What does ESG stand for and what does it mean

Modern means of doing business and investing come with a lot of things worth considering and knowing. Technology is changing quickly and so are the practices of people. In order to keep up and move alongside the best in the industry, you have to first know about the novelties and then start to implement them yourself. One such modern trend revolves around investing in businesses and companies and it is called ESG.

You may have heard of this acronym already but do you know what it stands for? Moreover, do you know what it means and why it even exists? In the article beforehand we will talk more about it and tell you exactly what it is and what it implies. You will finally have all the right info on your side to start investing better and smarter and have all the benefits come your way. You can see insights.diligent.com if you wish to learn even more about this.

What does it stand for?

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As any other acronym, each letter of ESG stands for a different important notion. E is for Environmental, S is for Social, and G is for Governance. These three terms refer to the three key elements and factors of measuring the ethical and sustainability impact of a potential investment in any given business or company. This can be applied to whatever or whoever you are investing in to better understand what they are all about and is it really a smart business move for you. If you are socially responsible as an investor, you will definitely want to check out potential companies worth investing in according to the ESG criteria.

Not really a brand new way of choosing whom to support with your investment money, it is quite a generic term that is used in capital markets, most often by investors who want to further evaluate the companies and their behaviors. What is more, you can also better estimate the future financial performance of your target investment through a careful and tactical use of ESG. Most who support it think of this approach as the Environmental, Social, and Governance factors and use them as a set of performance indicators that are not necessarily all about the financial aspects. In contemporary times and a culture of political correctness, diversity, and acceptance, it is more important than ever to find business partners and investment opportunities that are in line with your own ethical, sustainable, and corporate issues.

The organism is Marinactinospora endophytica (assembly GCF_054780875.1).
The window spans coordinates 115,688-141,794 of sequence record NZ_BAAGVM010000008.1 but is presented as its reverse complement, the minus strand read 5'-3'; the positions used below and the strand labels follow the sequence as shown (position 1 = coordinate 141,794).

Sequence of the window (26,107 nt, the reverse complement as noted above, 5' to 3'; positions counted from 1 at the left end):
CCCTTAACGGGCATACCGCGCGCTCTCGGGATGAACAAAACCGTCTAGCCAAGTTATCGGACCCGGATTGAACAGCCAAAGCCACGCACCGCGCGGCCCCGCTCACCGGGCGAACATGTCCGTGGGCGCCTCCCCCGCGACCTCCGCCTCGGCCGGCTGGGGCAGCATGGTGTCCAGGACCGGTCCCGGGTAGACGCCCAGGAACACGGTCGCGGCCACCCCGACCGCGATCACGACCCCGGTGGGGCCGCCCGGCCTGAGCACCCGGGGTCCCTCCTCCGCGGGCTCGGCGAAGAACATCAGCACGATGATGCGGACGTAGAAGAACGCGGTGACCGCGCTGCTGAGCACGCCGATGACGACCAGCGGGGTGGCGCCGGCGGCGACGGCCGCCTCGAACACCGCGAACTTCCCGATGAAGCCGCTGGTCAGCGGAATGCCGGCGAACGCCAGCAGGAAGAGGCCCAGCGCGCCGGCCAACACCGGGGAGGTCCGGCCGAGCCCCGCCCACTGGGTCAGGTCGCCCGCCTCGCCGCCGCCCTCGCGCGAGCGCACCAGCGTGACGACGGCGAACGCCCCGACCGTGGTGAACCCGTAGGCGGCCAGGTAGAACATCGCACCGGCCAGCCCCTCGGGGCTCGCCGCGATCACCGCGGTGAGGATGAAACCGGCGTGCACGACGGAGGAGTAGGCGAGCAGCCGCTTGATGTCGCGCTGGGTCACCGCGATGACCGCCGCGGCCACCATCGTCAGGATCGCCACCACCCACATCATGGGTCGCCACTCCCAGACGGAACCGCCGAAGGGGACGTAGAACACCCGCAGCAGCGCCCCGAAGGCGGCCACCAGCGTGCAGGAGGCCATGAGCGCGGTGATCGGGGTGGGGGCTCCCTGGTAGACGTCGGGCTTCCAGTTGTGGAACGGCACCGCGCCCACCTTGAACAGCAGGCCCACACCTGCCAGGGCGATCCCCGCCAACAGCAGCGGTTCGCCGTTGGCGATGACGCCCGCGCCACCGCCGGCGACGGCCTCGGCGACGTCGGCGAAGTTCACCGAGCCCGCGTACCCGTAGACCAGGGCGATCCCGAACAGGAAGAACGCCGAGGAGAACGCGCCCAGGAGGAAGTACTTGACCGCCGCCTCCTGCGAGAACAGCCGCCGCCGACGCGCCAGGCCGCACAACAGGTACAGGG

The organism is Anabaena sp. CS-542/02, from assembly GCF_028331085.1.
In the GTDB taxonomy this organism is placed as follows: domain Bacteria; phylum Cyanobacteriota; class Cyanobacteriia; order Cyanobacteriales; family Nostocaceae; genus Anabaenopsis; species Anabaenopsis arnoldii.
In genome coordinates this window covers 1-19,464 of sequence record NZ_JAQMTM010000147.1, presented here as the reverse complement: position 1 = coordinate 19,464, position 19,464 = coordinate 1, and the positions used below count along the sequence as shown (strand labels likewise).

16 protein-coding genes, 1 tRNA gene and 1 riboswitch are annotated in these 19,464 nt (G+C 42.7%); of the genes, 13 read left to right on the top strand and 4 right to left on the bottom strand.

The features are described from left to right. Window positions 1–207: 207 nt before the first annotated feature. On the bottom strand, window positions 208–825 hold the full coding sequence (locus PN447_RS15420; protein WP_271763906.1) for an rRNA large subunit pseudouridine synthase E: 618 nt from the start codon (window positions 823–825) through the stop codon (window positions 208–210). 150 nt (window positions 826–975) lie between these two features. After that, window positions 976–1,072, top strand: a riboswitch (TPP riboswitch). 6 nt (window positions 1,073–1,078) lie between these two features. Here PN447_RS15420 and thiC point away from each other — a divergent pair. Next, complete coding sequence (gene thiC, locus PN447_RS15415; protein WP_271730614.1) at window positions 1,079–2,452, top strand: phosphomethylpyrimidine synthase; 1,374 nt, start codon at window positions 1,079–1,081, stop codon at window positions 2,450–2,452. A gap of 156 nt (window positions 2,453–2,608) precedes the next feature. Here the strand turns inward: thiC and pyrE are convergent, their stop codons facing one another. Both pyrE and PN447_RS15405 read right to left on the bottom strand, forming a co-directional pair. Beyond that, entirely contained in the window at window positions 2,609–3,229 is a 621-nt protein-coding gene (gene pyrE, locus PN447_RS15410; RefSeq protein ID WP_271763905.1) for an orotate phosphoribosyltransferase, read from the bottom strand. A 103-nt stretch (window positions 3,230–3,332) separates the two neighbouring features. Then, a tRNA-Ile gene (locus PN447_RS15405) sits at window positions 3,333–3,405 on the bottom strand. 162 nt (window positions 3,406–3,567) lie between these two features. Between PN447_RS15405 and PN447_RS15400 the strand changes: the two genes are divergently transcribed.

Among the biggest reasons this approach has taken off in recent years is the need for more accountability and the management of the carbon footprint of companies. Everything and everyone is going green, or at least trying their best to keep up with the new standards that aim to save the planet and keep us healthy like never before. For this and other reasons, the number of investment funds that care about ESG factors has been on the rise for years now, especially recently. More importantly, it is something to be expected to grow even further in the near future as we look on to improve our decisions as a species.

More about the ESG factors